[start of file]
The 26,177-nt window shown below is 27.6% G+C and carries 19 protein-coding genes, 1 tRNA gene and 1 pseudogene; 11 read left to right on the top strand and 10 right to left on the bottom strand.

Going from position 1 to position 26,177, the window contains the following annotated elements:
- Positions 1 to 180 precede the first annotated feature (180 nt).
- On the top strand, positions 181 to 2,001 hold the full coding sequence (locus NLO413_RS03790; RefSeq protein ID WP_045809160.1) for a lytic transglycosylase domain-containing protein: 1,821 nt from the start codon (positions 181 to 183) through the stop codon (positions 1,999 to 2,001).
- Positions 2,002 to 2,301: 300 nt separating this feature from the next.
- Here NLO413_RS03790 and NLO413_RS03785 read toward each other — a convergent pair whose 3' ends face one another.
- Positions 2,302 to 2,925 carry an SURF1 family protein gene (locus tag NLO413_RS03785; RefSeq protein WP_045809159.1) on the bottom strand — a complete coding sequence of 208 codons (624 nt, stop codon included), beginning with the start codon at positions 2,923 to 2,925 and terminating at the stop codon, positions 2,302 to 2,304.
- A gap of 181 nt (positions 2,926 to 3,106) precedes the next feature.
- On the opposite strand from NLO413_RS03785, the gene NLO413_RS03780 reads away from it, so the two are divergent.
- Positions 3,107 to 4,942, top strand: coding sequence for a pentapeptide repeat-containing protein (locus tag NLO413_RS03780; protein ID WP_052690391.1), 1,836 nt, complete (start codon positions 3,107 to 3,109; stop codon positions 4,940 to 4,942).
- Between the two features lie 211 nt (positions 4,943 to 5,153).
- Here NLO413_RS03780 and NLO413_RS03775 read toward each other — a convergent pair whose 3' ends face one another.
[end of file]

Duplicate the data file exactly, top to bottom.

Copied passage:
The 26,177-nt window shown below is 27.6% G+C and carries 19 protein-coding genes, 1 tRNA gene and 1 pseudogene; 11 read left to right on the top strand and 10 right to left on the bottom strand.

Going from position 1 to position 26,177, the window contains the following annotated elements:
- Positions 1 to 180 precede the first annotated feature (180 nt).
- On the top strand, positions 181 to 2,001 hold the full coding sequence (locus NLO413_RS03790; RefSeq protein ID WP_045809160.1) for a lytic transglycosylase domain-containing protein: 1,821 nt from the start codon (positions 181 to 183) through the stop codon (positions 1,999 to 2,001).
- Positions 2,002 to 2,301: 300 nt separating this feature from the next.
- Here NLO413_RS03790 and NLO413_RS03785 read toward each other — a convergent pair whose 3' ends face one another.
- Positions 2,302 to 2,925 carry an SURF1 family protein gene (locus tag NLO413_RS03785; RefSeq protein WP_045809159.1) on the bottom strand — a complete coding sequence of 208 codons (624 nt, stop codon included), beginning with the start codon at positions 2,923 to 2,925 and terminating at the stop codon, positions 2,302 to 2,304.
- A gap of 181 nt (positions 2,926 to 3,106) precedes the next feature.
- On the opposite strand from NLO413_RS03785, the gene NLO413_RS03780 reads away from it, so the two are divergent.
- Positions 3,107 to 4,942, top strand: coding sequence for a pentapeptide repeat-containing protein (locus tag NLO413_RS03780; protein ID WP_052690391.1), 1,836 nt, complete (start codon positions 3,107 to 3,109; stop codon positions 4,940 to 4,942).
- Between the two features lie 211 nt (positions 4,943 to 5,153).
- Here NLO413_RS03780 and NLO413_RS03775 read toward each other — a convergent pair whose 3' ends face one another.